My most important software development language is English – Communication skills carry more weight than coding skills

As is the case with most software developers that reach the professional level, my first coding language was the most difficult to learn. I struggled with algorithms, syntax, references, namespaces, classes, and so forth and so on. Once I grasped these concepts, however, the second language was about five times easier to pick up. And the next one was half as difficult as that, etc. Now, learning a new language is as straightforward as seeking out the idiosyncratic differences between it and all of the ones I already have under my belt.

However, as my career has progressed, I have noticed that the most important language I use is the one that I speak.

When I was in high school and college, writing essays was an exercise of spending an entire night, 15 minutes per sentence, structuring words precisely how I wanted them to be in order to get my point across. I used no draft system, and no revisions were made once I completed the closing sentence. This method was useful practice for today, because now I don’t have the luxury of hours upon hours of time to devote to crafting arguments and explaining opinions, and therefore I find that the right words must flow forth more quickly than ever.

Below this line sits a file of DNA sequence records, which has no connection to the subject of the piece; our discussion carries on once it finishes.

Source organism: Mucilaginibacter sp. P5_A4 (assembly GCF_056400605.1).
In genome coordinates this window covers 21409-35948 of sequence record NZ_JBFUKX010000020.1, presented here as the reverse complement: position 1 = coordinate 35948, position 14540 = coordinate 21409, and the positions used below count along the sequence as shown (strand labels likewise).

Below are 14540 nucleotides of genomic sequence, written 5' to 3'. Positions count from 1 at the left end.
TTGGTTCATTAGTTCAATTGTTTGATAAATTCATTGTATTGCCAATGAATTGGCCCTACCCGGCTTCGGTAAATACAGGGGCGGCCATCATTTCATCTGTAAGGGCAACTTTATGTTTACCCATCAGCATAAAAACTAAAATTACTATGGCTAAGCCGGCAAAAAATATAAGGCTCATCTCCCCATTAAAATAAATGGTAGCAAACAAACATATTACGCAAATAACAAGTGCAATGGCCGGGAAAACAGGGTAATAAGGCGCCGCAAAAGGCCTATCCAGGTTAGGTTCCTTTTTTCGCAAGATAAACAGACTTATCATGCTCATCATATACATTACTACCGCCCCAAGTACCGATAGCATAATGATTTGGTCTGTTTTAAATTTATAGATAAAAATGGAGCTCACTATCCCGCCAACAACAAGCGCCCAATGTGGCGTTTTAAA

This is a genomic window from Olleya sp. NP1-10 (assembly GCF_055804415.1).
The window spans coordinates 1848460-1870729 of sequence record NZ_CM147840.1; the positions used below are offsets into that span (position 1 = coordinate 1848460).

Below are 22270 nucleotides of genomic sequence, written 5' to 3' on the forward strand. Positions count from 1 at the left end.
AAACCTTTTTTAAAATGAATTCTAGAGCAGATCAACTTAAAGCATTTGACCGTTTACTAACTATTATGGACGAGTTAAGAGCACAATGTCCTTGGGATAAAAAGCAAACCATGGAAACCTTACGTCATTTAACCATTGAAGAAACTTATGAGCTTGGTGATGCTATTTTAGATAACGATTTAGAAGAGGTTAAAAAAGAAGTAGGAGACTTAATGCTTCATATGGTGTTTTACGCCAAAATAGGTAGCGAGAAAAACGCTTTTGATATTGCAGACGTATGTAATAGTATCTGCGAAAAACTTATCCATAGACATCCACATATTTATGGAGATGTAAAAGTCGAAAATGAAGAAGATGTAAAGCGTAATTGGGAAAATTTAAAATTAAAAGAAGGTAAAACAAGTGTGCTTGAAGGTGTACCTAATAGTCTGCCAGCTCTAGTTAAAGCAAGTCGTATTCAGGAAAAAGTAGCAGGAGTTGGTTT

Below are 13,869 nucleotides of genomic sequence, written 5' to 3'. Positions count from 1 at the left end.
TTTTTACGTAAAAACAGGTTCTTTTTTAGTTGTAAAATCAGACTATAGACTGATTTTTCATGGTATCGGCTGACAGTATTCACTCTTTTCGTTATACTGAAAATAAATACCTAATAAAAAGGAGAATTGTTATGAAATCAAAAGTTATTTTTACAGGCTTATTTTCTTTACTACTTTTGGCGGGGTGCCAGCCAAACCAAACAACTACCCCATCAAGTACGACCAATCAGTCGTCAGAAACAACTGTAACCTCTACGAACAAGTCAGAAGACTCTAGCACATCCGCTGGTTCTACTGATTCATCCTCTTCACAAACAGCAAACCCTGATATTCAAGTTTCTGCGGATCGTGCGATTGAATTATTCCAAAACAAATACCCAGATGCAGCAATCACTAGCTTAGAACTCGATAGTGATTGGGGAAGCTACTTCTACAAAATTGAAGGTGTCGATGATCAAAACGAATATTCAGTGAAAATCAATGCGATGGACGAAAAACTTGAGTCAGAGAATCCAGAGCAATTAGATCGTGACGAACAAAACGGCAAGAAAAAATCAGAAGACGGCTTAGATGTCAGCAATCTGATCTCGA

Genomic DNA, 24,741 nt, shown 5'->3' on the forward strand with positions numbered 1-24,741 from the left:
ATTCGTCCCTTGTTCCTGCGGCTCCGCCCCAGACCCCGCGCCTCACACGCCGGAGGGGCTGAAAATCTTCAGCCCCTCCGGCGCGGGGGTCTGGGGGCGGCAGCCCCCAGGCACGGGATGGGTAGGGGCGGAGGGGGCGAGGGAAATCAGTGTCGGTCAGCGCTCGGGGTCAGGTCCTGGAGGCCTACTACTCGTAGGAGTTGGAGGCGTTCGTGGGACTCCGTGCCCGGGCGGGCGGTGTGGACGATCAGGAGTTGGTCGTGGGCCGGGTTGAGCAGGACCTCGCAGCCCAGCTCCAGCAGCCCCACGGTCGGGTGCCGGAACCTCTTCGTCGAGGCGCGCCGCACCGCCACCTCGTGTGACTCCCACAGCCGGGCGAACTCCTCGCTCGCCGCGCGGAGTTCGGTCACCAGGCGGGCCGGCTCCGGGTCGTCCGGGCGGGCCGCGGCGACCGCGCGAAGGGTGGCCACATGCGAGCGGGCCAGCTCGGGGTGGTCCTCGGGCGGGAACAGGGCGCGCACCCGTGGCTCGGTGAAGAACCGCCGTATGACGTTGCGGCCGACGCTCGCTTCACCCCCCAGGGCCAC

This applies to all communication, whether it be with developers, project managers, salespeople, or customers; all of these groups need the correct answers quickly, and I do not often have time to break things down more than once. It is in this regard that teaching skills play a big part in my job; I need to tailor my message specifically for the audience to which it is addressed. Also, going right along with this, I need to know how to organize my points in a manner that connects most appropriately to the given audience.

This is also why I use the whiteboard more than anyone else I know; if I can present ideas in two ways simultaneously instead of just one (that is, verbally as well as visually), I double my chances that a point is understood correctly. This helps in multiple ways:

  1. I spend less time explaining and more time moving on to the next point.
  2. My audience stays engaged, as I can address the needs to both auditory and visual learners simultaneously.

Now, if only I could code with my mouth…

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